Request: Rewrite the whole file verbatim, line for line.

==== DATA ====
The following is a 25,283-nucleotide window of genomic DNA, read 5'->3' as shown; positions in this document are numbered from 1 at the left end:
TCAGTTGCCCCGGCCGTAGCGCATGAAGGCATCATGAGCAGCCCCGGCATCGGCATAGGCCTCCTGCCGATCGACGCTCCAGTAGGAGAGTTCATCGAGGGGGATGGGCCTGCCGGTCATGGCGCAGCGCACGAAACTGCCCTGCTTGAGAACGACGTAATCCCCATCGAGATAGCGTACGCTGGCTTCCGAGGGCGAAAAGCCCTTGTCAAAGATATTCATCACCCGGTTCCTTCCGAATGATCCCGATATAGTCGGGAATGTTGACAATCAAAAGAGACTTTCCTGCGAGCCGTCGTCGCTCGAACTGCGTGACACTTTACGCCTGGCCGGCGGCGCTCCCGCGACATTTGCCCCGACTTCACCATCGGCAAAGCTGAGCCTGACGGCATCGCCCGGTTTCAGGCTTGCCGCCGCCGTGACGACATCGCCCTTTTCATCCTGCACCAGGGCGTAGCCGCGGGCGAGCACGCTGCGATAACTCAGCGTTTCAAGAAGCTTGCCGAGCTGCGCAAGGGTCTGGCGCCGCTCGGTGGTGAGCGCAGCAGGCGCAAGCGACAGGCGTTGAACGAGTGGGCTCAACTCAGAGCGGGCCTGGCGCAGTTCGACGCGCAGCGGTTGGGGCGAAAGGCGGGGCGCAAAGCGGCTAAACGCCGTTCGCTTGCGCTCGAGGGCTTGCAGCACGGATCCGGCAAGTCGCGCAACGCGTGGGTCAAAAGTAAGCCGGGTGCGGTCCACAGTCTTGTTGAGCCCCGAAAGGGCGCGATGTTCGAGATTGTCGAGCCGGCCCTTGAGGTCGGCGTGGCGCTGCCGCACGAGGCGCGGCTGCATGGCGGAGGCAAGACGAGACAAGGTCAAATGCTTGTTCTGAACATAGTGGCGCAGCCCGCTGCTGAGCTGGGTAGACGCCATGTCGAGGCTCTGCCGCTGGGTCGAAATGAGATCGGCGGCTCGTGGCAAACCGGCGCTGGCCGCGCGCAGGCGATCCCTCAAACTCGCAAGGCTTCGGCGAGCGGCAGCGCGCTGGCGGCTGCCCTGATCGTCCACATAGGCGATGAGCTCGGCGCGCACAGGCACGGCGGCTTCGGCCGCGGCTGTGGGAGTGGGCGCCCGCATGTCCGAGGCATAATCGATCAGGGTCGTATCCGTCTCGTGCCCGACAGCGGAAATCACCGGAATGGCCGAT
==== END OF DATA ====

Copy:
The following is a 25,283-nucleotide window of genomic DNA, read 5'->3' as shown; positions in this document are numbered from 1 at the left end:
TCAGTTGCCCCGGCCGTAGCGCATGAAGGCATCATGAGCAGCCCCGGCATCGGCATAGGCCTCCTGCCGATCGACGCTCCAGTAGGAGAGTTCATCGAGGGGGATGGGCCTGCCGGTCATGGCGCAGCGCACGAAACTGCCCTGCTTGAGAACGACGTAATCCCCATCGAGATAGCGTACGCTGGCTTCCGAGGGCGAAAAGCCCTTGTCAAAGATATTCATCACCCGGTTCCTTCCGAATGATCCCGATATAGTCGGGAATGTTGACAATCAAAAGAGACTTTCCTGCGAGCCGTCGTCGCTCGAACTGCGTGACACTTTACGCCTGGCCGGCGGCGCTCCCGCGACATTTGCCCCGACTTCACCATCGGCAAAGCTGAGCCTGACGGCATCGCCCGGTTTCAGGCTTGCCGCCGCCGTGACGACATCGCCCTTTTCATCCTGCACCAGGGCGTAGCCGCGGGCGAGCACGCTGCGATAACTCAGCGTTTCAAGAAGCTTGCCGAGCTGCGCAAGGGTCTGGCGCCGCTCGGTGGTGAGCGCAGCAGGCGCAAGCGACAGGCGTTGAACGAGTGGGCTCAACTCAGAGCGGGCCTGGCGCAGTTCGACGCGCAGCGGTTGGGGCGAAAGGCGGGGCGCAAAGCGGCTAAACGCCGTTCGCTTGCGCTCGAGGGCTTGCAGCACGGATCCGGCAAGTCGCGCAACGCGTGGGTCAAAAGTAAGCCGGGTGCGGTCCACAGTCTTGTTGAGCCCCGAAAGGGCGCGATGTTCGAGATTGTCGAGCCGGCCCTTGAGGTCGGCGTGGCGCTGCCGCACGAGGCGCGGCTGCATGGCGGAGGCAAGACGAGACAAGGTCAAATGCTTGTTCTGAACATAGTGGCGCAGCCCGCTGCTGAGCTGGGTAGACGCCATGTCGAGGCTCTGCCGCTGGGTCGAAATGAGATCGGCGGCTCGTGGCAAACCGGCGCTGGCCGCGCGCAGGCGATCCCTCAAACTCGCAAGGCTTCGGCGAGCGGCAGCGCGCTGGCGGCTGCCCTGATCGTCCACATAGGCGATGAGCTCGGCGCGCACAGGCACGGCGGCTTCGGCCGCGGCTGTGGGAGTGGGCGCCCGCATGTCCGAGGCATAATCGATCAGGGTCGTATCCGTCTCGTGCCCGACAGCGGAAATCACCGGAATGGCCGAT